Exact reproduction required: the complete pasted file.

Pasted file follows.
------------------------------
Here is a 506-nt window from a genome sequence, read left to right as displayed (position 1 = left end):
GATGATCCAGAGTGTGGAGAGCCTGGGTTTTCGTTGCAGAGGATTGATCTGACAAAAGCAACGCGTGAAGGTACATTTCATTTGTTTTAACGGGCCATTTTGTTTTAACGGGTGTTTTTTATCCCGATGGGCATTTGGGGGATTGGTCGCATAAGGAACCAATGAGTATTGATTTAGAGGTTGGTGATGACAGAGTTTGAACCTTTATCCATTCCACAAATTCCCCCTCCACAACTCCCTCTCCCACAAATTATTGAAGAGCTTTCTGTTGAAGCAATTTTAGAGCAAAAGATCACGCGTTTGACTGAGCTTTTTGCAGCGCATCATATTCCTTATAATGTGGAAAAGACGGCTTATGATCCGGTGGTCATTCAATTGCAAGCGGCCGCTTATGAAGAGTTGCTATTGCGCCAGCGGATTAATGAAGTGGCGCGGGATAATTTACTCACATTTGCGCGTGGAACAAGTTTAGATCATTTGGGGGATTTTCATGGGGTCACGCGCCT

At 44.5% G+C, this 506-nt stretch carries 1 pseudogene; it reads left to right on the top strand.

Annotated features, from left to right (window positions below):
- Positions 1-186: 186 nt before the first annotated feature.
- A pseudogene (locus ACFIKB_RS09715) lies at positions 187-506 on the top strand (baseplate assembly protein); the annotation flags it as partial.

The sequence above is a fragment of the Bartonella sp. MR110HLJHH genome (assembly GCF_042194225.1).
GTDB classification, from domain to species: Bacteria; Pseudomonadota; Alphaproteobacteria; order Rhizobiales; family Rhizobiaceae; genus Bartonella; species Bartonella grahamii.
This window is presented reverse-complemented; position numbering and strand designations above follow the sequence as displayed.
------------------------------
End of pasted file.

Here is a 506-nt window from a genome sequence, read left to right as displayed (position 1 = left end):
GATGATCCAGAGTGTGGAGAGCCTGGGTTTTCGTTGCAGAGGATTGATCTGACAAAAGCAACGCGTGAAGGTACATTTCATTTGTTTTAACGGGCCATTTTGTTTTAACGGGTGTTTTTTATCCCGATGGGCATTTGGGGGATTGGTCGCATAAGGAACCAATGAGTATTGATTTAGAGGTTGGTGATGACAGAGTTTGAACCTTTATCCATTCCACAAATTCCCCCTCCACAACTCCCTCTCCCACAAATTATTGAAGAGCTTTCTGTTGAAGCAATTTTAGAGCAAAAGATCACGCGTTTGACTGAGCTTTTTGCAGCGCATCATATTCCTTATAATGTGGAAAAGACGGCTTATGATCCGGTGGTCATTCAATTGCAAGCGGCCGCTTATGAAGAGTTGCTATTGCGCCAGCGGATTAATGAAGTGGCGCGGGATAATTTACTCACATTTGCGCGTGGAACAAGTTTAGATCATTTGGGGGATTTTCATGGGGTCACGCGCCT

At 44.5% G+C, this 506-nt stretch carries 1 pseudogene; it reads left to right on the top strand.

Annotated features, from left to right (window positions below):
- Positions 1-186: 186 nt before the first annotated feature.
- A pseudogene (locus ACFIKB_RS09715) lies at positions 187-506 on the top strand (baseplate assembly protein); the annotation flags it as partial.

The sequence above is a fragment of the Bartonella sp. MR110HLJHH genome (assembly GCF_042194225.1).
GTDB classification, from domain to species: Bacteria; Pseudomonadota; Alphaproteobacteria; order Rhizobiales; family Rhizobiaceae; genus Bartonella; species Bartonella grahamii.
This window is presented reverse-complemented; position numbering and strand designations above follow the sequence as displayed.